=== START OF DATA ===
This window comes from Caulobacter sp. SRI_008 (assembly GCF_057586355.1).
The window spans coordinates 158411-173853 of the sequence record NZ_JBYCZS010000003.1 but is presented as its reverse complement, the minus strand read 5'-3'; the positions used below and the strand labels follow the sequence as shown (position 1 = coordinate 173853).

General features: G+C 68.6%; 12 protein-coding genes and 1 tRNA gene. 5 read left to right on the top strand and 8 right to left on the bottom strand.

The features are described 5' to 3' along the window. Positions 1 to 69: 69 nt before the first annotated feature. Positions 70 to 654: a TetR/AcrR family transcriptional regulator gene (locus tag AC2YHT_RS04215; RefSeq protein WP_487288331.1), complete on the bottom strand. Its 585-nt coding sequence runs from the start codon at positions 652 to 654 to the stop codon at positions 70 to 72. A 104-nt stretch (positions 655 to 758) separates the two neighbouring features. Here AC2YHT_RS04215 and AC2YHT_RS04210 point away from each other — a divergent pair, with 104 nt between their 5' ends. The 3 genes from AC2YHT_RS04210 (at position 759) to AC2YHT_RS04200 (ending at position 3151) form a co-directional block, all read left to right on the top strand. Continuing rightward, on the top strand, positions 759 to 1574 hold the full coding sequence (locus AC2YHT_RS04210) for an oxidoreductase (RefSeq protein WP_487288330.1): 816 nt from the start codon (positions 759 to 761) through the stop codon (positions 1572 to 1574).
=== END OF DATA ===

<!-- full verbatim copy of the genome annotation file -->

This window comes from Caulobacter sp. SRI_008 (assembly GCF_057586355.1).
The window spans coordinates 158411-173853 of the sequence record NZ_JBYCZS010000003.1 but is presented as its reverse complement, the minus strand read 5'-3'; the positions used below and the strand labels follow the sequence as shown (position 1 = coordinate 173853).

General features: G+C 68.6%; 12 protein-coding genes and 1 tRNA gene. 5 read left to right on the top strand and 8 right to left on the bottom strand.

The features are described 5' to 3' along the window. Positions 1 to 69: 69 nt before the first annotated feature. Positions 70 to 654: a TetR/AcrR family transcriptional regulator gene (locus tag AC2YHT_RS04215; RefSeq protein WP_487288331.1), complete on the bottom strand. Its 585-nt coding sequence runs from the start codon at positions 652 to 654 to the stop codon at positions 70 to 72. A 104-nt stretch (positions 655 to 758) separates the two neighbouring features. Here AC2YHT_RS04215 and AC2YHT_RS04210 point away from each other — a divergent pair, with 104 nt between their 5' ends. The 3 genes from AC2YHT_RS04210 (at position 759) to AC2YHT_RS04200 (ending at position 3151) form a co-directional block, all read left to right on the top strand. Continuing rightward, on the top strand, positions 759 to 1574 hold the full coding sequence (locus AC2YHT_RS04210) for an oxidoreductase (RefSeq protein WP_487288330.1): 816 nt from the start codon (positions 759 to 761) through the stop codon (positions 1572 to 1574).